Lies, Damned Lies, Statistics and Survivor. Most superfans of the show have been guilty of finding and using (usually fairly dodgy) statistics to back up our arguments and theories. I know I have. The difficulty of it all is that even after 30 seasons, Survivor still has a relatively small sample size. Given the complexity of human behaviour, running this experiment 30 times just isn’t enough to make too many meaningful claims. But if there is one “statistic” that gets pulled out far too often, is that Sandra has to be the best player ever, given she has played and won the game twice.
Survivor, in many ways is a sport, and as such, we evaluate it in the same ways. Ultimately, the aim of playing Survivor is to win, like any sport and therefore we tend to hold winners in higher esteem than other players. The recent ranking of Survivor players by my Survivor Oz colleagues was something I listened to with great interest, and unsurprisingly, it ended with Sandra coming out on top. Like many fans of the show, the Ozlets cited Sandra’s impressive records to back up the claim as the best ever; she has played twice, and won twice. You can’t get better than that. She barely has a vote cast against her in 2 seasons, and has lost only 4 jury votes of a possible 16.
But Survivor isn’t just a results orientated business, and looking at the end result, without evaluating the path to get there can give the result far more meaning than it deserves. I write this column knowing the hate it is likely to get, but for me, its the biggest bugbear I have with other fans. Sandra isn’t the best player in Survivor history, in fact, far from it. Can I back up my claims? Yes, I think I can. The results don’t exactly lie – she is a great player, but the best? I don’t think so, and its not even close.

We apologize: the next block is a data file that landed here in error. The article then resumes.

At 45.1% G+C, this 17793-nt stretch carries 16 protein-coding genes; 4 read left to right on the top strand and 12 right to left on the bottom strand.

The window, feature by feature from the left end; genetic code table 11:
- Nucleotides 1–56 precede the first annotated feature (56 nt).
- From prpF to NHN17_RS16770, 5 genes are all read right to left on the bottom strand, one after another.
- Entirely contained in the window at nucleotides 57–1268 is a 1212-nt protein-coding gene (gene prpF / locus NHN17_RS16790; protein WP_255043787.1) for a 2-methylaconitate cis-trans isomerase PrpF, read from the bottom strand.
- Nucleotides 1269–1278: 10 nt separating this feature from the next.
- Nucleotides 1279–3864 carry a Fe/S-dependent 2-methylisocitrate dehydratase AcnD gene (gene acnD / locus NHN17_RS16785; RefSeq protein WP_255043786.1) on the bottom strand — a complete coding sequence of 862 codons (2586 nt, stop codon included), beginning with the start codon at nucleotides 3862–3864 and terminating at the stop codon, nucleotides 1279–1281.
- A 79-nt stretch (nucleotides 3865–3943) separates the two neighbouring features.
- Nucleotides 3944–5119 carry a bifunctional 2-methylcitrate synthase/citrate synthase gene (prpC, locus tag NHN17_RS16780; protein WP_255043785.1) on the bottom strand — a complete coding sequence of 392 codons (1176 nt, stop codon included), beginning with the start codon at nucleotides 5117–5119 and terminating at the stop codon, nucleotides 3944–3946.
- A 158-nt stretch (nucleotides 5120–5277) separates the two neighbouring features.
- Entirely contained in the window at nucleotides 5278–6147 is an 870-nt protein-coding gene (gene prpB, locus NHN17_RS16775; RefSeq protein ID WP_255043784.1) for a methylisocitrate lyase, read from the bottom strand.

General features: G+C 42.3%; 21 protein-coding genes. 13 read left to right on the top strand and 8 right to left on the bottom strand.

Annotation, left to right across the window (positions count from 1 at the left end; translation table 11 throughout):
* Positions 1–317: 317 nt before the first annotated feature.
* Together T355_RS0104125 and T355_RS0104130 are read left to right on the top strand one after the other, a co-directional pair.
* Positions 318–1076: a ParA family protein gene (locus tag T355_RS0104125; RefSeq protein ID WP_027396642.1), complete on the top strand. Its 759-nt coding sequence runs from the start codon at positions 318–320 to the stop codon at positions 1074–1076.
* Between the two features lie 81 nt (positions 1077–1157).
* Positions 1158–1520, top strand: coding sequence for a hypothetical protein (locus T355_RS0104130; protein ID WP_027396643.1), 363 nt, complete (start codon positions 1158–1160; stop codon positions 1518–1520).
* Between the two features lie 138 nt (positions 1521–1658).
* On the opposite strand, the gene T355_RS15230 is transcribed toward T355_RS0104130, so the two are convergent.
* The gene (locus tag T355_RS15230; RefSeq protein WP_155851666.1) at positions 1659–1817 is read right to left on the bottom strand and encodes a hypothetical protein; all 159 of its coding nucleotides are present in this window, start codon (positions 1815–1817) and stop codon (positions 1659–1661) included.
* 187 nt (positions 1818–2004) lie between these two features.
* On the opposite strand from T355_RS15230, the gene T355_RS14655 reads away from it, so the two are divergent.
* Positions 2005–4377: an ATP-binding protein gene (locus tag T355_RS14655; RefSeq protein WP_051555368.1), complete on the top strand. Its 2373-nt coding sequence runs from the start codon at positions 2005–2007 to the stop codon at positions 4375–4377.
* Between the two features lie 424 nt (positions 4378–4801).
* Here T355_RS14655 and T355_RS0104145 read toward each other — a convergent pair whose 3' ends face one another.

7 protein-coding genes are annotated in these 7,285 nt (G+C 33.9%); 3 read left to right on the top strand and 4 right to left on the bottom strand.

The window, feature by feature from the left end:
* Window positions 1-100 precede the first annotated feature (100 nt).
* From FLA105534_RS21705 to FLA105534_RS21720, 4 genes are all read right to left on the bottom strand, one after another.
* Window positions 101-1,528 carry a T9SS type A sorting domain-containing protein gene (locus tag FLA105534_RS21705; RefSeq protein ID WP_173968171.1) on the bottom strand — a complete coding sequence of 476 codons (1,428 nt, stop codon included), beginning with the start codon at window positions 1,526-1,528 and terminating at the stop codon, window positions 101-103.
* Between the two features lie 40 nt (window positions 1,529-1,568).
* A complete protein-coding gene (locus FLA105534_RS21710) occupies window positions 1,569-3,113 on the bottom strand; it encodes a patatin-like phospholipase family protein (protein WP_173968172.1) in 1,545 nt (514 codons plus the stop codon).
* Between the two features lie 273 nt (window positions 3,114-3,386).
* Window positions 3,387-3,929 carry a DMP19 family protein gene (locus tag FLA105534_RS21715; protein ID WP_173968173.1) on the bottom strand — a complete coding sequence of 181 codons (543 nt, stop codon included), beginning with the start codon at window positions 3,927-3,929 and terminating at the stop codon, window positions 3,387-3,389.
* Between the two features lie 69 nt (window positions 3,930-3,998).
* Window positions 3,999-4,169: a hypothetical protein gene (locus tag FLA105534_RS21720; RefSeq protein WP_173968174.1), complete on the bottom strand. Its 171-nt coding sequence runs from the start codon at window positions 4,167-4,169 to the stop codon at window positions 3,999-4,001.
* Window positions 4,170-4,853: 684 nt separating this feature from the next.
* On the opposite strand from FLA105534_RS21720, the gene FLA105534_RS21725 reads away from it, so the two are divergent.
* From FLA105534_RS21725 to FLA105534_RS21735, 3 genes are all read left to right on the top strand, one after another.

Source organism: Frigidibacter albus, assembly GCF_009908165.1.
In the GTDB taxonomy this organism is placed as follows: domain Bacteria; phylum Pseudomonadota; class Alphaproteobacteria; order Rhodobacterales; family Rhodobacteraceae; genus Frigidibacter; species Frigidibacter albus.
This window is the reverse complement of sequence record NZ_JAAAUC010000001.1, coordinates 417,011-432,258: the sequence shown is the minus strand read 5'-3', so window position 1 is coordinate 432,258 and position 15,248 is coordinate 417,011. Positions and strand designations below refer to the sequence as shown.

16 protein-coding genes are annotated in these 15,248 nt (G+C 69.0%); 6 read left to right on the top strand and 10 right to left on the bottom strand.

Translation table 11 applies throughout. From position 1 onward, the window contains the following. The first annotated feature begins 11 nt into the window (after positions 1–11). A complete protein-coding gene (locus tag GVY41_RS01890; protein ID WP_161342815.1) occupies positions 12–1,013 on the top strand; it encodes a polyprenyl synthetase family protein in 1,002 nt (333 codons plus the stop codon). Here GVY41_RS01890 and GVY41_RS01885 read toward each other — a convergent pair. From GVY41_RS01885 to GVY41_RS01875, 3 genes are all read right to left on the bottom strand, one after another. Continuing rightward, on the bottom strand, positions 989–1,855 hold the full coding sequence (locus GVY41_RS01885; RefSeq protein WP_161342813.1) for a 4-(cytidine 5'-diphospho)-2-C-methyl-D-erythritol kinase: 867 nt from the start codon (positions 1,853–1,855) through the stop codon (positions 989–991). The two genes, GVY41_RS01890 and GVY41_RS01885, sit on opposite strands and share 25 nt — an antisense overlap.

The Case for the Defence
Please don’t get me wrong. Sandra is a good player, and no matter what other points I raise, you don’t win this game twice by accident. She had to do some things right, and it would be fair to say that a lot of her better qualities as a player don’t always translate to great TV, so are left unseen and therefore not always acknowledged. I am not somebody who thinks Russell was robbed, and whilst I think there is a strong case that Parvarti should have won Heroes vs. Villains, I certainly acknowledge that Sandra won fair and square. There is no pro-Russell or Parvarti agenda here.
Sandra as a player knew her strengths, and how to get the most out of them, and how to minimise her weaknesses. The “anybody but me” strategy has major flaws, but what it does show is a high level of flexibility and Sandra has a great ability to keep every option on the table. She has the ability to lie with the best of them, and will throw her best friend under the bus, be it Christa or Courtney, if it gets her a day further. She has the great ability to portray herself as unthreatening, and her tendency to mouth off can hide her social strengths. She has a couple of crucial moments with Russell in Heroes vs. Villains, in terms of setting Coach up, and then later convincing Russell to take her to the end, and this is a big strength; her ability to hold her nose and deal with someone she hated is a huge plus that most players don’t have.